The Book on Mediums, also known as The Mediums Book, was written by Allan Kardec and originally published in 1861. It is the widely respected follow up to The Spirits Book which was published in 1857 and is the second in a series of five books that Kardec wrote that are collectively known as the ‘Spiritist Codification’.
In the 1850’s, whilst investigating the afterlife, Kardec communicated in séances with a collection of spirits named ‘The Spirit of Truth’ who discussed many important topics such as life after death, good and evil, the nature of the universe, the origin of spirits, and many other subjects. The Spirit of Truth’ allegedly counted many of history’s great thinkers amongst its number such as Thomas Aquinas, Voltaire and Augustine of Hippo. Over time and after several sessions with the group Kardec had gathered enough information to convince him of life after death and he was compelled to spread the teachings of ‘The Spirit of Truth’. He ‘codified’ their comments and listed them as answers to questions and this forms the content of his teaching.
The Books on Mediums is intended to be an essential guide to mediumship for mediums and those interested in the spirit world. The book covers the different types of mediumship including, table-turning, incorporation of spirits, haunted houses, transfiguration, apparitions, psychography and telekinesis. It explains how to deal with manifestations and how to guard against frauds, charlatans, and skeptics alike.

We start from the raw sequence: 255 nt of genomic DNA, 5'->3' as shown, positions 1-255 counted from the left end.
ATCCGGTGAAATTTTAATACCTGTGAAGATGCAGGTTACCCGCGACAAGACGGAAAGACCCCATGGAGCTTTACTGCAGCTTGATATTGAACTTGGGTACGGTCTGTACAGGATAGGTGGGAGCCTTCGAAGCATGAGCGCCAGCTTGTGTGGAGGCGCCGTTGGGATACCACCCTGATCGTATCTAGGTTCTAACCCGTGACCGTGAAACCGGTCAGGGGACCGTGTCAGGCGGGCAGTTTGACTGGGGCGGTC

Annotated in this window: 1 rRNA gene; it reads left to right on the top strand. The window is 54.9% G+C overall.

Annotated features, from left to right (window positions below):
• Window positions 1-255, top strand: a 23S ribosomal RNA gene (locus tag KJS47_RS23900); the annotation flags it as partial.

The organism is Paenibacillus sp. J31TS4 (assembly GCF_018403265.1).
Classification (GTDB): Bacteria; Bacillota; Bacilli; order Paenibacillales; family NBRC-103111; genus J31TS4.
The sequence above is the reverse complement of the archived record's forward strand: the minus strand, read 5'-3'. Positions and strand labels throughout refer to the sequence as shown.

The book warns against the perils of un-guided mediumship, possession, and obsession that often go hand in hand with the beautiful revelation that spiritual communication can reveal. Some of Kardec’s advice found in the book include;
“Do not believe the spirit to be who he purports to be unless there is evidence supporting his claim, but even then, wait till others confirm what one has said.”
“Do not judge the spirits by their purported names, but by the quality of the morals and the philosophy found in their communications.”
“Do not let yourself be too entertained with the evocation or incorporation of spirits enough to disregard what is more important, like living your own life and helping your neighbour.”
“Do not live by the spirits' advice: the communications from the spirits are to be studied and revered — but they should not be taken as the word-by-word expression of the ultimate truth.”
“Do not judge the quality of the communication by the culture or the social status of the medium by which it was brought.”
As the New Testament states;
Test the Spirits dear friends, do not believe every spirit, but test the spirits to see whether they are from God, because many false prophets have gone out into the world. 1 John 4:1